Ireland’s position is undoubtedly influenced by the current high level of FDI, which many other countries around the world envy.
There are prominent proponents of FDI-friendly policies within the Irish government, routinely run by business organizations and big tech officials eager to uphold the status quo.
A risky half-replacement strategy
Another reason to oppose OECD reform, according to senior Irish politicians, is that Ireland will act as a diplomatic bridge between the European Union and the United States in the post-Brexit period. The small island has also been described as a bridge between Great Britain and the EU.
Irish Prime Minister Micheál Martin has stated that “our goal and our goal as government – [is] maintain constructive relations with the UK “while at the same time arguing before his EU counterparts that” the only future must be a constructive relationship between the UK and the EU “.
Intentionally – or unintentionally – this bridging policy implies a mediating activity and thus a certain distance from EU politics.
A halfway aloof view of EU politics, on the other hand, can mean that Ireland without hesitation blocks proposals in the EU Council with regard to taxation and the bloc’s common financial resources.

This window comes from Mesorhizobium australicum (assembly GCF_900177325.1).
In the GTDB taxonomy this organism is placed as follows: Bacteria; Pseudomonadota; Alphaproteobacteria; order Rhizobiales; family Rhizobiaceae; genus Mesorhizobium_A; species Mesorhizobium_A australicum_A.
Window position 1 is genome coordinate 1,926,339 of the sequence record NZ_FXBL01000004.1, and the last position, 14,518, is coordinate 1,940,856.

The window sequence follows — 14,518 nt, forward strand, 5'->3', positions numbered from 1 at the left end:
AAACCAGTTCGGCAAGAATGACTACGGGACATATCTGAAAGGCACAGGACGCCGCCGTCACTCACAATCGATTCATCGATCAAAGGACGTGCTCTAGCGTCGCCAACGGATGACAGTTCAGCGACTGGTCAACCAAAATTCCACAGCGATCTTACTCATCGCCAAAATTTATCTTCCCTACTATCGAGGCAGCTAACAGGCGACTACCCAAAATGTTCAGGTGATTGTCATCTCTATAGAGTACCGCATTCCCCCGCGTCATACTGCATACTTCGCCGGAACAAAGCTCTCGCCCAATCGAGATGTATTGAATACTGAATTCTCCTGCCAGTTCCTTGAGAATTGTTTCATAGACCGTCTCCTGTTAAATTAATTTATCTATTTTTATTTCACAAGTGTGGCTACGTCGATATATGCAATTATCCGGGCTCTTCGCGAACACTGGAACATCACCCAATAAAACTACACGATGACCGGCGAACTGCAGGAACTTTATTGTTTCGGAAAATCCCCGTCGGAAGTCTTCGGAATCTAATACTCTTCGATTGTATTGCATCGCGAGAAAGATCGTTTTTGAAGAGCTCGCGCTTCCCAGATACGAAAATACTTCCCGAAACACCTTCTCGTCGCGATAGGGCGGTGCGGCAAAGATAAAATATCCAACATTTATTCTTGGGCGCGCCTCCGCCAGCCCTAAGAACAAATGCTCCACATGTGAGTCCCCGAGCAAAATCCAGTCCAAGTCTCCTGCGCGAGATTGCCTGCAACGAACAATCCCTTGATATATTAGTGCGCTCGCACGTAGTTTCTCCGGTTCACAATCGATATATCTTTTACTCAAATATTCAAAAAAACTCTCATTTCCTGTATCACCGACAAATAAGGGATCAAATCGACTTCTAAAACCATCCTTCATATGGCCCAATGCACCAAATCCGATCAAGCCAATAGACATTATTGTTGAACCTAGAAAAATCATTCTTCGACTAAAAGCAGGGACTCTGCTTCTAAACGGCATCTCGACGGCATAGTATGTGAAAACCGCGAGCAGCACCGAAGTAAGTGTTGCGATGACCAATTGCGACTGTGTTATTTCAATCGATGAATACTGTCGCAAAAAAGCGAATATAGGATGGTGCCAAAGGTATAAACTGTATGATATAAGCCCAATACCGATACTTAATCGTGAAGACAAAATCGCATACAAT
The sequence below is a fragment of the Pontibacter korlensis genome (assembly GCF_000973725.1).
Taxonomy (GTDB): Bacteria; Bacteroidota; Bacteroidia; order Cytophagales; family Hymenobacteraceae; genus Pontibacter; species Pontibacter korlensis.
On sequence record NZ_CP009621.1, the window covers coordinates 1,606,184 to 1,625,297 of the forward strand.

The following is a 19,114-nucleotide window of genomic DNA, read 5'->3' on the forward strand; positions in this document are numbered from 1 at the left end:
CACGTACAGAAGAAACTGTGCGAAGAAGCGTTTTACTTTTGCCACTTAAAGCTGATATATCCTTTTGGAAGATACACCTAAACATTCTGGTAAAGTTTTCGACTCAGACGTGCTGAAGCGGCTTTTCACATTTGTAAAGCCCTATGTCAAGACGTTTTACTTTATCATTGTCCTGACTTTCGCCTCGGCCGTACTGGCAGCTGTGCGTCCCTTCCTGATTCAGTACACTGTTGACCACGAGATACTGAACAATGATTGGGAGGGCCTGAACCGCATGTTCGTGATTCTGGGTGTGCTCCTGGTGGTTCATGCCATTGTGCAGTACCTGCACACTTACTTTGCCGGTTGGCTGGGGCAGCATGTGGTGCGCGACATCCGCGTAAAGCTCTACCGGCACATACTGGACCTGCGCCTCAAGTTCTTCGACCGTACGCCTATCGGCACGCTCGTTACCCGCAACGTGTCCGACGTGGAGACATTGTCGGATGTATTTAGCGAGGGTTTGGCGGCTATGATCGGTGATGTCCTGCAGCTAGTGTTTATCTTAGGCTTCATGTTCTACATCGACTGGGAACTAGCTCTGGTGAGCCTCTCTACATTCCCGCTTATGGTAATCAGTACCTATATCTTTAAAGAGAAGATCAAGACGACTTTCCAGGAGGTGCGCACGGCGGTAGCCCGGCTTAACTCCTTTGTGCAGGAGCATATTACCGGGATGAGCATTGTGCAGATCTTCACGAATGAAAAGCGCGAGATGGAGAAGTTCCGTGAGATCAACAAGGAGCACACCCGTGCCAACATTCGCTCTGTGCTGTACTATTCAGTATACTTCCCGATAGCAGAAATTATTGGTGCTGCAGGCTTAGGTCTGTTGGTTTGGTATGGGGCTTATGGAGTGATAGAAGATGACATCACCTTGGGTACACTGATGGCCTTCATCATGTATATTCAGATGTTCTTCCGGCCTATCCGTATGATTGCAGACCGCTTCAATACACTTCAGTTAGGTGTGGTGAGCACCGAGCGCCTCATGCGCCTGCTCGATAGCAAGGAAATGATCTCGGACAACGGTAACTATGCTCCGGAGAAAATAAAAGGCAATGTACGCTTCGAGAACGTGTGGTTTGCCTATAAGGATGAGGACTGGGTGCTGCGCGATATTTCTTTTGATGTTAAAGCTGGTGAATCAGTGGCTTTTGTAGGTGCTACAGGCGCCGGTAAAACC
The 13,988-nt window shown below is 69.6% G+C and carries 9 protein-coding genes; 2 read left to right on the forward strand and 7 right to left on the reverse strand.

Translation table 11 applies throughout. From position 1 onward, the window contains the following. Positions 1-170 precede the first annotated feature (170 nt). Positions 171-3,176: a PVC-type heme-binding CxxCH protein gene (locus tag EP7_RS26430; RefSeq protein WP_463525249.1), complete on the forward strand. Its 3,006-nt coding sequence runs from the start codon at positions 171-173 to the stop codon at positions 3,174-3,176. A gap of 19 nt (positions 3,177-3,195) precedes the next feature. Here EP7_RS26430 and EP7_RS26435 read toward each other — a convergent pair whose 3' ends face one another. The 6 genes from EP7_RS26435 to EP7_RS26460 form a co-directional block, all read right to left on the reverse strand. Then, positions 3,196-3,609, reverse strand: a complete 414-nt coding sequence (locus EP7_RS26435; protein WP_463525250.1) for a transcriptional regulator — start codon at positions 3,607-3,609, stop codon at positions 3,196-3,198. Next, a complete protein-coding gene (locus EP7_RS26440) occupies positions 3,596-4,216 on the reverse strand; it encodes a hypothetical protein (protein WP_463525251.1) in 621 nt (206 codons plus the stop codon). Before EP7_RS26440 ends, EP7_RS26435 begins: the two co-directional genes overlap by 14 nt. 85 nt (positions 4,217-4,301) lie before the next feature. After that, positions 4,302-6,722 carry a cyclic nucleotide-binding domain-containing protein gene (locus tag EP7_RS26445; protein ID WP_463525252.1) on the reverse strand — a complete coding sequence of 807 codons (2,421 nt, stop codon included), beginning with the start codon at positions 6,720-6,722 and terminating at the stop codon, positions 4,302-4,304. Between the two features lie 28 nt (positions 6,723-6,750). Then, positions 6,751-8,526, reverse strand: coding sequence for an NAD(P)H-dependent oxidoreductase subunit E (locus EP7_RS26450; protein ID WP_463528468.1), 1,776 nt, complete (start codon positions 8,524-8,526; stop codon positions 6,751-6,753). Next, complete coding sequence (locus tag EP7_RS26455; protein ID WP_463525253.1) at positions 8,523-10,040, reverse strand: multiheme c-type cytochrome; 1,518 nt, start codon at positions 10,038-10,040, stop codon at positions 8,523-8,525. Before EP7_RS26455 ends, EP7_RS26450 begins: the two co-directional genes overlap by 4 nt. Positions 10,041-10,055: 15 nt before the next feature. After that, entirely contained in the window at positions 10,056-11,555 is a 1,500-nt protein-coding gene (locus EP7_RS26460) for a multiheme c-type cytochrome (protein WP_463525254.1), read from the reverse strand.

The introduction of an EU-wide minimum corporate tax rate of 15% requires a directive, as the Irish Finance Minister emphasized. According to EU treaties, every tax matter must be approved unanimously, which means that a simple “no” can derail the “yes” of the other 26 member states.
At the same time, Ireland relies heavily on EU support and solidarity in response to the coronavirus pandemic that has destroyed thousands of jobs, inflated the public deficit and significantly increased public debt.
But Ireland also needs Brussels by its side to cope with the economic turmoil caused by Brexit and the problems related to the Northern Ireland Protocol. Future troubles and confrontations due to the UK’s decision to leave the bloc are likely to be long-lasting and require continued European support to Ireland.
Solidarity is not a one-way street: it requires mutual adjustment and compromise.
It is time Ireland recognized this reality, pursued a strategy of closer cooperation with the majority of EU Member States and embraced global tax reform efforts.
Dr. Jim Charles Stewart is an Associate Associate Professor at Trinity Business School.